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Promoting Inclusive Markets and Financial Systems

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Scaling Savings: Conditional Cash Transfers & Savings Groups

by on Feb 18, 2015  |  posted in Financial Inclusion, Microfinance, Savings  |  2 Comments

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Conditional Cash Transfers (CCTs) are a powerful tool of governments (often in partnership with NGOs) to reduce poverty for millions. CCTs have reached as many as 33 million people at the bottom of the pyramid in Latin America. In the Dominican Republic, Fundación Capital is piloting a program, which combines savings groups (SGs), CCTs, and linkages to community-based banks for as many as 10,000 Dominican families. In the first webinar of the webinar series "The Power of Savings Groups," we learned about an innovative, rapid SG training model and explore the potential for scaling up SG/CCT as part of the global effort to reach 50 million SG members by 2020.


This webinar is hosted by SEEP's Savings-Led Working Group, as a part of its "The Power of Savings Groups" webinar series. Find more information on SG2015 here, then sign up here to be notified when additional information is released about SG2015.


Jong-Hyon Shin - Project Coordinator, Fundación Capital Dominican Republic 

Jong-Hyon Shin coordinates Proyecto Capital, Fundación Capital´s major financial inclusion project in the Dominican Republic (DR). In partnership with PROSOLI, DR´s Conditional Cash Transfers (CCTs) Program and several banks, she is coordinating a pilot project ¨savings groups-led financial inclusion¨ in which she trains PROSOLI staff to work as savings group facilitators and subsequently to link the groups with the banks. Out of this initiative, 123 savings groups with 2,300 members and 46 bank accounts were created in just 3 months.

Jong believes that savings group is a fascinating tool for genuine financial inclusion, and partnering with government-run CCTs with over 33 million in Latin America alone, savings groups will have a good chance to be scaled up and also help achieve a true financial inclusion at a large scale. Previously, she and her facilitators formed over 130 savings groups with 3,000 members in DR, and managed to link them with banks by creating 394 individual and group bank accounts in a 3 month pilot.

Jong has been working in the international development for over 18 years with KOICA (Korea Intl. Cooperation Agency), UNDP, and IDB. She has M.Sc. in Tropical Agroforestry with CATIE, Costa Rica and M.A. in Sustainable International Development with Brandeis University in Boston as well as BA in English Literature in Sogang University, Seoul, Korea. Her Masters Paper with Brandeis was on simple and cost-effective way of building savings groups for the scale.

Jeffrey AsheFellow, Carsey School of Public Policy, University of New Hampshire

Jeffrey Ashe has been a frequent presenter for the Sustainable Microenterprise and Development Program and has worked closely with Carsey to produce the Arusha Savings Groups Summit, the first global gathering of Savings Groups practitioners in 2011. Jeff designed and, through March 2013, led Saving for Change at Oxfam America, which has grown to 600,000 savings group members in Mali, Senegal, Cambodia, El Salvador, and Guatemala. Saving for Change is designed based on research he carried out in Nepal, India, and Zimbabwe. Jeff previously founded and led Working Capital, which was for several years the largest microfinance institution in the United States, and he has consulted to microfinance projects in more than thirty countries. While at Acción International, he directed the PISCES studies, the first worldwide study of microfinance and, through that study, he introduced group lending to Acción in 1981--marking the start of the ramp-up of the microfinance movement. As a Peace Corps volunteer in the 1960s, he developed the Campesino Leadership Training program where PCVs and liberation theology priests and nuns helped ensure that those who tilled the land received their just share.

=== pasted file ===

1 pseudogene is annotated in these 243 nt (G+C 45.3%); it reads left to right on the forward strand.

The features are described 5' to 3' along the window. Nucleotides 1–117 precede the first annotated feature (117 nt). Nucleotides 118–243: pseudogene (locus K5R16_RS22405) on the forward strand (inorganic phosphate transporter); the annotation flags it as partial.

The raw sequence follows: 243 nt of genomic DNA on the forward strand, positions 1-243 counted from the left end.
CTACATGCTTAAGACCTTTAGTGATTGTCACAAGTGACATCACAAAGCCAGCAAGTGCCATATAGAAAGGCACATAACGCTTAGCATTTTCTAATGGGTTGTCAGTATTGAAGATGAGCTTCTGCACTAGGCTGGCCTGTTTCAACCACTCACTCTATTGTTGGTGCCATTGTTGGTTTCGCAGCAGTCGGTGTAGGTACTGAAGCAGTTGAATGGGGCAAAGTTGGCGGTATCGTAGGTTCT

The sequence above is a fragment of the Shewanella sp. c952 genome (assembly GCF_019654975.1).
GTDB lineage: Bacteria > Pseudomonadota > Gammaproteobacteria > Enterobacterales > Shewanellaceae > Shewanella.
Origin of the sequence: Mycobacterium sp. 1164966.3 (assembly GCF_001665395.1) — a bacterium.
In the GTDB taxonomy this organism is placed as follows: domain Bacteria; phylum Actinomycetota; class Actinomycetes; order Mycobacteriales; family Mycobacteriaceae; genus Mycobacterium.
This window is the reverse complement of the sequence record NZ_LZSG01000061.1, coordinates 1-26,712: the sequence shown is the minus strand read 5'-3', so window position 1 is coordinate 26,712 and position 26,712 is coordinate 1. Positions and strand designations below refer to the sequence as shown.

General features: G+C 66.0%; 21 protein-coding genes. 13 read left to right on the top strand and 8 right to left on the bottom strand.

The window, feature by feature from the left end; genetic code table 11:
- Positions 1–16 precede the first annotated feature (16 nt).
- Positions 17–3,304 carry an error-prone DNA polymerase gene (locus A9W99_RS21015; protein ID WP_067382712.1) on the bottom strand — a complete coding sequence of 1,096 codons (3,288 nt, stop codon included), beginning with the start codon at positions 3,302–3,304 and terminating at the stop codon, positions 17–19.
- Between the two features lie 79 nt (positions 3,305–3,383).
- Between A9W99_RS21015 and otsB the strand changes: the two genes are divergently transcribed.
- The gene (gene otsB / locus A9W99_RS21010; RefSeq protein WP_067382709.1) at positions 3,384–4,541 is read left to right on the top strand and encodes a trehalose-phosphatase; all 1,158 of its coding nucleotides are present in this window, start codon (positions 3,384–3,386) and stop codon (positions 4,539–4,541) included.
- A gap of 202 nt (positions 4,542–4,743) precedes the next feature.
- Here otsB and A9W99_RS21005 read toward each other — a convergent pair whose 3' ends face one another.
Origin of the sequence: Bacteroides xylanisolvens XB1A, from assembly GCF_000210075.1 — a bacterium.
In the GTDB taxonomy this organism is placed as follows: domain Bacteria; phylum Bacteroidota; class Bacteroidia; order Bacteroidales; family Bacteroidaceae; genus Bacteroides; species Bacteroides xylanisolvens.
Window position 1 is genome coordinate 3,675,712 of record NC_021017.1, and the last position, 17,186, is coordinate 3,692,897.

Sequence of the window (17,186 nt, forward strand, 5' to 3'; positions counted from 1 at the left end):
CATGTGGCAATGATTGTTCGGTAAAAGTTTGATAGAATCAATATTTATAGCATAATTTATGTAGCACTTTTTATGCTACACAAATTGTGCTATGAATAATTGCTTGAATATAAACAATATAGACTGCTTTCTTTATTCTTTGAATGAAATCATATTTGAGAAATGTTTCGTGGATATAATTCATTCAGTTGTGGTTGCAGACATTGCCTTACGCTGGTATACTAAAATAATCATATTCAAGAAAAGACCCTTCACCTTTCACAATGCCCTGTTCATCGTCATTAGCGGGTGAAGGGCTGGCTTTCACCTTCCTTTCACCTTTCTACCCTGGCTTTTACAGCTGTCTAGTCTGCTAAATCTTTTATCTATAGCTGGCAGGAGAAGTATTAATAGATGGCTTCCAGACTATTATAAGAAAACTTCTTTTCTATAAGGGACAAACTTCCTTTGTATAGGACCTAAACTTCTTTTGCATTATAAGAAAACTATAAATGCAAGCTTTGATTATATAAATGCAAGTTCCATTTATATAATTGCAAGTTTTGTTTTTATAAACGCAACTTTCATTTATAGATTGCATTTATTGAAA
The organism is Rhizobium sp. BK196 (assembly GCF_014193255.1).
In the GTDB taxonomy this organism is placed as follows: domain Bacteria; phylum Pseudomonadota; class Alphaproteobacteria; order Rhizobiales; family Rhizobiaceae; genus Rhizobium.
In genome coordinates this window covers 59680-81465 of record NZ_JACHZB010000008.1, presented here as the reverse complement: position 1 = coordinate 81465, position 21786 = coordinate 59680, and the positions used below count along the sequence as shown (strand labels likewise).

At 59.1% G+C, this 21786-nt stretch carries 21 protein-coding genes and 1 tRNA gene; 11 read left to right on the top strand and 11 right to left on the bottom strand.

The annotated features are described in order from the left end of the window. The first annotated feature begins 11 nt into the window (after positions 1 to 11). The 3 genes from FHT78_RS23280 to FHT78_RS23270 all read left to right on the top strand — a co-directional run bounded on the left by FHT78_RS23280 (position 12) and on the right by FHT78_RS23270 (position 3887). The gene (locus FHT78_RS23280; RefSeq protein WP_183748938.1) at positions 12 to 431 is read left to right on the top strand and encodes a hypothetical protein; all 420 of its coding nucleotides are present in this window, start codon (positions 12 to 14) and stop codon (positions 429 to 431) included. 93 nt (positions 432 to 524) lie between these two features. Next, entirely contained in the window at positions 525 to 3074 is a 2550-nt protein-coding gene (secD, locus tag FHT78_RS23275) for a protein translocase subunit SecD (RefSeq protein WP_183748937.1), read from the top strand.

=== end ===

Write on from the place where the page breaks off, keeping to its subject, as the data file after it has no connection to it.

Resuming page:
He teaches microfinance at Columbia and Brandeis Universities and is a research fellow at the Global Development and Environment Institute at Tufts University. He has recently completed a book on savings groups entitled “In Their Own Hands: How Savings Groups are Revolutionizing Development” published by Berrett-Koehler. Jeff earned a BA in political science from the University of California, Berkeley, and an MA in sociology from Boston University.


William MaddocksDirector of Sustainable Microenterprise and Development Program (SMDP), Carsey School of Public Policy, University of New Hampshire


Magdi Ahmed says:
Feb 02, 2015

This conference will be very useful for the saving groups with their different names.
knowledge exchange will be the first benefit as well as networking with line colleagues of other organizations and concerned people.
In Sudan, we use to say ‘Village Saving and Loans Associations-VSLAs’ since this program is popular in and relevance to the village development interventions. However, Sudan experience in Saving Groups is amazing, successful, unique and non-such. Same as my interest to know about and learn from other countries’ experience, I will be very happy tell every colleague about what we are now doing in Sudan. Thanks

[…] You can learn about this exciting pilot program by watching Jong Hyon Shin, Fundación Capital’s country project coordinator for the Dominican Republic, and her former professor (and Carsey Fellow) Jeffrey Ashe. (Watch the SEEP Network’s Taking Savings Groups on the Road Webinar Series.) […]

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